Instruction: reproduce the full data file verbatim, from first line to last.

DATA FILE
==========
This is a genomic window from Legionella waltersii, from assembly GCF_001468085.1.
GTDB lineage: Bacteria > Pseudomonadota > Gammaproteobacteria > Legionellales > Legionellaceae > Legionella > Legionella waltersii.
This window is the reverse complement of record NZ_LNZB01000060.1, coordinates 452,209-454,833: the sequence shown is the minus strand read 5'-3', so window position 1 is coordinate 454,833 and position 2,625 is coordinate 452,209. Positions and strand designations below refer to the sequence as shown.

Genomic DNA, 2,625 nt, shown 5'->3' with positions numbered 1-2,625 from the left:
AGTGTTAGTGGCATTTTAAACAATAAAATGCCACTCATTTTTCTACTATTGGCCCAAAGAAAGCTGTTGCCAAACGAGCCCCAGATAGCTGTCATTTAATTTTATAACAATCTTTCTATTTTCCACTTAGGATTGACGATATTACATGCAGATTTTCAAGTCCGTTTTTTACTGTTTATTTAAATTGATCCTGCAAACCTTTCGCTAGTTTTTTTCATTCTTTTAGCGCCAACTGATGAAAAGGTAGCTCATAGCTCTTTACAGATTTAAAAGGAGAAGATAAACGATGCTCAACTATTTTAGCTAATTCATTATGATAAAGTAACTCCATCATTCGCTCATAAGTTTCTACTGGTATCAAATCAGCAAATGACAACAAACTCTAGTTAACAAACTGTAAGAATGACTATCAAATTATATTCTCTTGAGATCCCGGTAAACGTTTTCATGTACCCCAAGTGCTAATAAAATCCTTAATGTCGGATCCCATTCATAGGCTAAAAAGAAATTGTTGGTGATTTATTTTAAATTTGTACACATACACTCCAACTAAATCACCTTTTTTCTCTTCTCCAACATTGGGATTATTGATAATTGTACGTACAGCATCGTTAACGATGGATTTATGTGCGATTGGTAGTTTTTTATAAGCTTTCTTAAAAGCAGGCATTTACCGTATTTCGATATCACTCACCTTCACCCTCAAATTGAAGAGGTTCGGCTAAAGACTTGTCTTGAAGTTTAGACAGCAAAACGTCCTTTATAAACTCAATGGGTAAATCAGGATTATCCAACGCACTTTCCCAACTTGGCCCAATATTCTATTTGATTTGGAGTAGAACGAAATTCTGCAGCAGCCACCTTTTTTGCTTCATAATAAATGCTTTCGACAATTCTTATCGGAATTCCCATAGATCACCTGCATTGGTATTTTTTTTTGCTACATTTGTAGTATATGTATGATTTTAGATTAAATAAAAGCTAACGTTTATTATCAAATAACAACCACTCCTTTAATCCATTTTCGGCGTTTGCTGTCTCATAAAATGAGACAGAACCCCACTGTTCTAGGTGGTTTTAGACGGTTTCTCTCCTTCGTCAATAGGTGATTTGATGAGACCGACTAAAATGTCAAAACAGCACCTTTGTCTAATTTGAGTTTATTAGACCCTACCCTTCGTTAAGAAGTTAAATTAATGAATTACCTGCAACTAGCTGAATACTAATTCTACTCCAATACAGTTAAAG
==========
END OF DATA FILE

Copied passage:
This is a genomic window from Legionella waltersii, from assembly GCF_001468085.1.
GTDB lineage: Bacteria > Pseudomonadota > Gammaproteobacteria > Legionellales > Legionellaceae > Legionella > Legionella waltersii.
This window is the reverse complement of record NZ_LNZB01000060.1, coordinates 452,209-454,833: the sequence shown is the minus strand read 5'-3', so window position 1 is coordinate 454,833 and position 2,625 is coordinate 452,209. Positions and strand designations below refer to the sequence as shown.

Genomic DNA, 2,625 nt, shown 5'->3' with positions numbered 1-2,625 from the left:
AGTGTTAGTGGCATTTTAAACAATAAAATGCCACTCATTTTTCTACTATTGGCCCAAAGAAAGCTGTTGCCAAACGAGCCCCAGATAGCTGTCATTTAATTTTATAACAATCTTTCTATTTTCCACTTAGGATTGACGATATTACATGCAGATTTTCAAGTCCGTTTTTTACTGTTTATTTAAATTGATCCTGCAAACCTTTCGCTAGTTTTTTTCATTCTTTTAGCGCCAACTGATGAAAAGGTAGCTCATAGCTCTTTACAGATTTAAAAGGAGAAGATAAACGATGCTCAACTATTTTAGCTAATTCATTATGATAAAGTAACTCCATCATTCGCTCATAAGTTTCTACTGGTATCAAATCAGCAAATGACAACAAACTCTAGTTAACAAACTGTAAGAATGACTATCAAATTATATTCTCTTGAGATCCCGGTAAACGTTTTCATGTACCCCAAGTGCTAATAAAATCCTTAATGTCGGATCCCATTCATAGGCTAAAAAGAAATTGTTGGTGATTTATTTTAAATTTGTACACATACACTCCAACTAAATCACCTTTTTTCTCTTCTCCAACATTGGGATTATTGATAATTGTACGTACAGCATCGTTAACGATGGATTTATGTGCGATTGGTAGTTTTTTATAAGCTTTCTTAAAAGCAGGCATTTACCGTATTTCGATATCACTCACCTTCACCCTCAAATTGAAGAGGTTCGGCTAAAGACTTGTCTTGAAGTTTAGACAGCAAAACGTCCTTTATAAACTCAATGGGTAAATCAGGATTATCCAACGCACTTTCCCAACTTGGCCCAATATTCTATTTGATTTGGAGTAGAACGAAATTCTGCAGCAGCCACCTTTTTTGCTTCATAATAAATGCTTTCGACAATTCTTATCGGAATTCCCATAGATCACCTGCATTGGTATTTTTTTTTGCTACATTTGTAGTATATGTATGATTTTAGATTAAATAAAAGCTAACGTTTATTATCAAATAACAACCACTCCTTTAATCCATTTTCGGCGTTTGCTGTCTCATAAAATGAGACAGAACCCCACTGTTCTAGGTGGTTTTAGACGGTTTCTCTCCTTCGTCAATAGGTGATTTGATGAGACCGACTAAAATGTCAAAACAGCACCTTTGTCTAATTTGAGTTTATTAGACCCTACCCTTCGTTAAGAAGTTAAATTAATGAATTACCTGCAACTAGCTGAATACTAATTCTACTCCAATACAGTTAAAG